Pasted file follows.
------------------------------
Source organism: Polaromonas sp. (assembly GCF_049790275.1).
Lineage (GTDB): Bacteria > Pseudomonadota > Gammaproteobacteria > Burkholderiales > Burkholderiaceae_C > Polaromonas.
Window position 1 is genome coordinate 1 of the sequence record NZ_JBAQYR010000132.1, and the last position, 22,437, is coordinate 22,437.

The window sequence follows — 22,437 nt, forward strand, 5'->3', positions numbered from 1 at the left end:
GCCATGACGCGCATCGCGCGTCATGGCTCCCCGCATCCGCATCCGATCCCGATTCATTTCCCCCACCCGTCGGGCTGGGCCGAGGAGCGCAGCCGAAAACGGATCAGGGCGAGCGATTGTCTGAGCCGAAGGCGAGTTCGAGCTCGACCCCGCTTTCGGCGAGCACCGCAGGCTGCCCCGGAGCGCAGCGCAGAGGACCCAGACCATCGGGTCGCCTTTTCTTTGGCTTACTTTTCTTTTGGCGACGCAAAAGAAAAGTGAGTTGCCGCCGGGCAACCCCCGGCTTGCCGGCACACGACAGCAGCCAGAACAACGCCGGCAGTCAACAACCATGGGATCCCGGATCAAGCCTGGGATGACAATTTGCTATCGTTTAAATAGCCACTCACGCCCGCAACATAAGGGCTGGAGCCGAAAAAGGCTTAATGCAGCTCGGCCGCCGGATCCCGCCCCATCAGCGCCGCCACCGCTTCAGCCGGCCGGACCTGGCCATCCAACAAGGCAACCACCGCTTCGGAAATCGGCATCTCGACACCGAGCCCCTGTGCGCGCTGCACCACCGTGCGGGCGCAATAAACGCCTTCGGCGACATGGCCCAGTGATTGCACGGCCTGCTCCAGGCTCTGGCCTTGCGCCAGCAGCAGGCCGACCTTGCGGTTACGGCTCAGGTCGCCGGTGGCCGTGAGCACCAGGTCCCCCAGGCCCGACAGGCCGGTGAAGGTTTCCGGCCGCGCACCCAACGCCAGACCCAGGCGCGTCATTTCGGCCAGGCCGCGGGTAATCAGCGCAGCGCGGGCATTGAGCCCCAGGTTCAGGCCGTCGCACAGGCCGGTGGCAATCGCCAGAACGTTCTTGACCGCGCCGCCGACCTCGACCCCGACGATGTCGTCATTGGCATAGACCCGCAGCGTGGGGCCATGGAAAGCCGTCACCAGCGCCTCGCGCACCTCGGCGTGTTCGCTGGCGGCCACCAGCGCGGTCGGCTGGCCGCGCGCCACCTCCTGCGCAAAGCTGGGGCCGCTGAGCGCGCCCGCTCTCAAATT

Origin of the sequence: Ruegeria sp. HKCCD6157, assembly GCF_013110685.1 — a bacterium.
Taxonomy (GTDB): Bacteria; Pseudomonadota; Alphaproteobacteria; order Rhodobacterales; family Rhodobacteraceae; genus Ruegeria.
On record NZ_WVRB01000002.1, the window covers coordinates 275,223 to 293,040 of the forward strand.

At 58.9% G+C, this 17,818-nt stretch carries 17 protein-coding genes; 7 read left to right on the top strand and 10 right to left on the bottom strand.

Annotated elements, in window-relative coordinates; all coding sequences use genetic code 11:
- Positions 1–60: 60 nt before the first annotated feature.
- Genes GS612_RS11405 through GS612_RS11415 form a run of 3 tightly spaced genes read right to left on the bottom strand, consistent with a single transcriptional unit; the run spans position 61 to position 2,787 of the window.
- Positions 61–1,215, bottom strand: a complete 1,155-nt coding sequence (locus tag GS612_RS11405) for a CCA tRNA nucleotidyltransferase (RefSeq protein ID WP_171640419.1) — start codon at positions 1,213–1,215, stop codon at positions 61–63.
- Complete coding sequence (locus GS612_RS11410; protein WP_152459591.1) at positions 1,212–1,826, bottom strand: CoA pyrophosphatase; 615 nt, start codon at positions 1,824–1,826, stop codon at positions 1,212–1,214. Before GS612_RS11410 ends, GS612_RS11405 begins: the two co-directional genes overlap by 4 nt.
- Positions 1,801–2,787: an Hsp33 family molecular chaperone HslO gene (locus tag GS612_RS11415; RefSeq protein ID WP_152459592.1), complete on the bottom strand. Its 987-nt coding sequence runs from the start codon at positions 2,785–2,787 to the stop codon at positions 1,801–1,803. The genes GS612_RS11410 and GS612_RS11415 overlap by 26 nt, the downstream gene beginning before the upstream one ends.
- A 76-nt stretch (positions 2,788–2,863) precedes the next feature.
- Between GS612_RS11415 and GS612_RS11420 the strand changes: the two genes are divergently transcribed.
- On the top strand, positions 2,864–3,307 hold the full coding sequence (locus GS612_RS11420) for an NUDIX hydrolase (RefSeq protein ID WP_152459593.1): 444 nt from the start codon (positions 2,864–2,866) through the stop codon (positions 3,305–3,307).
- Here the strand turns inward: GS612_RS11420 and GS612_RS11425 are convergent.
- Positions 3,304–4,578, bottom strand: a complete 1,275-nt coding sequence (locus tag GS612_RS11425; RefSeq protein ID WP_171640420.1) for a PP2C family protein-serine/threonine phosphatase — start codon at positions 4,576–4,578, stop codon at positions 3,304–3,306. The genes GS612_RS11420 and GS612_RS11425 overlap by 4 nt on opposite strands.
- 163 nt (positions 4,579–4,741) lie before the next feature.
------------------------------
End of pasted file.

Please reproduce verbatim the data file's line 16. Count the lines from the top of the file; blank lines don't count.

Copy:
- A 76-nt stretch (positions 2,788–2,863) precedes the next feature.